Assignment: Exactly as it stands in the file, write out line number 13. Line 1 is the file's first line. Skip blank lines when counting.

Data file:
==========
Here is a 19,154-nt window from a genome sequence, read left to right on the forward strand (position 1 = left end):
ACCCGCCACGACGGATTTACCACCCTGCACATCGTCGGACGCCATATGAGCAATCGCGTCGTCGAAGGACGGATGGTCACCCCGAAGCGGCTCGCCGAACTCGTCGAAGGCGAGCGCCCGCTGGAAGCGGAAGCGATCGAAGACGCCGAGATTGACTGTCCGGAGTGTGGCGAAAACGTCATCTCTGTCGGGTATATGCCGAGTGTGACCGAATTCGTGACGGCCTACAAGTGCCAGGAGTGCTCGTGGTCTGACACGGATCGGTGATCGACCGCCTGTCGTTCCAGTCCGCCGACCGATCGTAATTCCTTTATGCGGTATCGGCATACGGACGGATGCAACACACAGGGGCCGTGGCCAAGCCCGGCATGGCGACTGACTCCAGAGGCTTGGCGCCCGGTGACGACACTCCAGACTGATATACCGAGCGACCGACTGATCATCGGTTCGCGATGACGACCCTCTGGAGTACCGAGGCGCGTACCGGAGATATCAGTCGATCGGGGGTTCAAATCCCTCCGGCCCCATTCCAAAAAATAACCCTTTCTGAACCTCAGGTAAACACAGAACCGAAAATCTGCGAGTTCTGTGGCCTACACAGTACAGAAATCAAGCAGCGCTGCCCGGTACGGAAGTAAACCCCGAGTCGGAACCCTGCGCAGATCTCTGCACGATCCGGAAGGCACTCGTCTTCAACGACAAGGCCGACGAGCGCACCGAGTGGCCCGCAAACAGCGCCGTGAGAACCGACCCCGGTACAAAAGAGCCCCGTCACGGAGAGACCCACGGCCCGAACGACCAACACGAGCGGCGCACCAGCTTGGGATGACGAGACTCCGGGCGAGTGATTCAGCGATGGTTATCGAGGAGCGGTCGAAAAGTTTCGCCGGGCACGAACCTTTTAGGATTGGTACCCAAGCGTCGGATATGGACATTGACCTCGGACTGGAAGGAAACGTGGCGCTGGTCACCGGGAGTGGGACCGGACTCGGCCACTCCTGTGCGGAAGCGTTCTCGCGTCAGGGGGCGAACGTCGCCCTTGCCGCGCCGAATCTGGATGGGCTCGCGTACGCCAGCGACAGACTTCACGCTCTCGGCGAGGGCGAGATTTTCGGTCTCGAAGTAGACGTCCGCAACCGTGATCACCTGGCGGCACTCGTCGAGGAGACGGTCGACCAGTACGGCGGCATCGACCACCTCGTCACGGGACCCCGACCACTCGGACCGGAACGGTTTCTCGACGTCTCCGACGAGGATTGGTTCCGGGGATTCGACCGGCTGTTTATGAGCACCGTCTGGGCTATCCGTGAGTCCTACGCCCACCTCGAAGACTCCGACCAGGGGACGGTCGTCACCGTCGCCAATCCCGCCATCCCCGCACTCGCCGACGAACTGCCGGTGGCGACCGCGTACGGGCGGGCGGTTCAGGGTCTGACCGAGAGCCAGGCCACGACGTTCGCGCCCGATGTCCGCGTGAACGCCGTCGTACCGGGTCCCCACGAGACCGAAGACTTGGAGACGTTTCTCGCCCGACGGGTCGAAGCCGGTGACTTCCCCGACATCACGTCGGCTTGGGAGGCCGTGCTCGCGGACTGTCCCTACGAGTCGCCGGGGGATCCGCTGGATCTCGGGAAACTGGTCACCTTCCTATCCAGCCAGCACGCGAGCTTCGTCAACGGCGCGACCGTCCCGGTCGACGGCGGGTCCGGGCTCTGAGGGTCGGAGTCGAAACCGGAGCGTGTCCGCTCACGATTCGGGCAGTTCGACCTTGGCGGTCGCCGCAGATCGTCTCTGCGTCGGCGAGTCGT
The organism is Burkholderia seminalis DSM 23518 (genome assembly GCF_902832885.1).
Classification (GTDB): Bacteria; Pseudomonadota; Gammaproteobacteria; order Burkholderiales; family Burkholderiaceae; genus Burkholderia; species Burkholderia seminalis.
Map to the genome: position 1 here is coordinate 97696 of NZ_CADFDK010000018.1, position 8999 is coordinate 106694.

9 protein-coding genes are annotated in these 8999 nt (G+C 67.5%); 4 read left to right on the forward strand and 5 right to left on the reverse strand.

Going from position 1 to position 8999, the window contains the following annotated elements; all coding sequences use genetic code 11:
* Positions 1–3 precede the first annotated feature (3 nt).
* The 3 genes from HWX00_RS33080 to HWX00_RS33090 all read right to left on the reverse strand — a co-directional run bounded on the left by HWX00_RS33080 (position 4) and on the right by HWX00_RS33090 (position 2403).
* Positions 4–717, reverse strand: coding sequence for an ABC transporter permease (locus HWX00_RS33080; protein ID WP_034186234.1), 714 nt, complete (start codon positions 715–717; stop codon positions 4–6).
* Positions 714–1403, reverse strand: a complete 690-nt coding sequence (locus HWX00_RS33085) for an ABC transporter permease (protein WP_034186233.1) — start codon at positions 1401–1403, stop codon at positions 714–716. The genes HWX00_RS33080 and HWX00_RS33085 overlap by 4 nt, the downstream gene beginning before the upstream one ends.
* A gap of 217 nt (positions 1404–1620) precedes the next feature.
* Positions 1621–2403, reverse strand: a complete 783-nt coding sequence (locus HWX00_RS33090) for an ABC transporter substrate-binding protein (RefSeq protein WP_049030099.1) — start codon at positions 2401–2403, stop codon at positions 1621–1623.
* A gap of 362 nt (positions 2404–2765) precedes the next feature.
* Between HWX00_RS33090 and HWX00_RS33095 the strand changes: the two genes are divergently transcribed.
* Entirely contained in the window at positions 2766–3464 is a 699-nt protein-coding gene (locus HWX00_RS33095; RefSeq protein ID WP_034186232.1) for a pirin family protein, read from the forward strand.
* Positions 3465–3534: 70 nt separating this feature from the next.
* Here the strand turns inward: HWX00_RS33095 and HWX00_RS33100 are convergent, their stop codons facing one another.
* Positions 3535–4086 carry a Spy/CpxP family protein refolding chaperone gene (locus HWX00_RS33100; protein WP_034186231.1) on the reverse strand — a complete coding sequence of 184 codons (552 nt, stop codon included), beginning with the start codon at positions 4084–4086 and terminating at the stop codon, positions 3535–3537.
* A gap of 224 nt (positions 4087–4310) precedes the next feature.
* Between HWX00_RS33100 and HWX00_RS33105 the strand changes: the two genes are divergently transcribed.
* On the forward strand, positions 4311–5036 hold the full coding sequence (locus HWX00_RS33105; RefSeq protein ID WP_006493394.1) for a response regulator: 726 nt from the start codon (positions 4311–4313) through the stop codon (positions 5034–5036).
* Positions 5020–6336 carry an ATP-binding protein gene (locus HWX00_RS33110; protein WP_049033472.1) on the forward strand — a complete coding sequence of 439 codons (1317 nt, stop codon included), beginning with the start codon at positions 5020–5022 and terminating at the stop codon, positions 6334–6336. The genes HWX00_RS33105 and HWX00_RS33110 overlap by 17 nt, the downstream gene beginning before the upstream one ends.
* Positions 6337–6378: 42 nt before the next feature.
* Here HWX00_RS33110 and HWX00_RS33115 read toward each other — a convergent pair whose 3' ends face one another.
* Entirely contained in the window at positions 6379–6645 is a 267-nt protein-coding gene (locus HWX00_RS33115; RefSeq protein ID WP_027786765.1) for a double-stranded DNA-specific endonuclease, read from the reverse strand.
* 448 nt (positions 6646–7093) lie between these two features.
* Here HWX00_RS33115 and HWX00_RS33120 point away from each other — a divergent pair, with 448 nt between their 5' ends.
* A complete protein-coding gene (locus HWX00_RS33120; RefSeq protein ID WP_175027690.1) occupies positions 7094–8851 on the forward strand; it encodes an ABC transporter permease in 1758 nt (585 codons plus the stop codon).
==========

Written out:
* Positions 1621–2403, reverse strand: a complete 783-nt coding sequence (locus HWX00_RS33090) for an ABC transporter substrate-binding protein (RefSeq protein WP_049030099.1) — start codon at positions 2401–2403, stop codon at positions 1621–1623.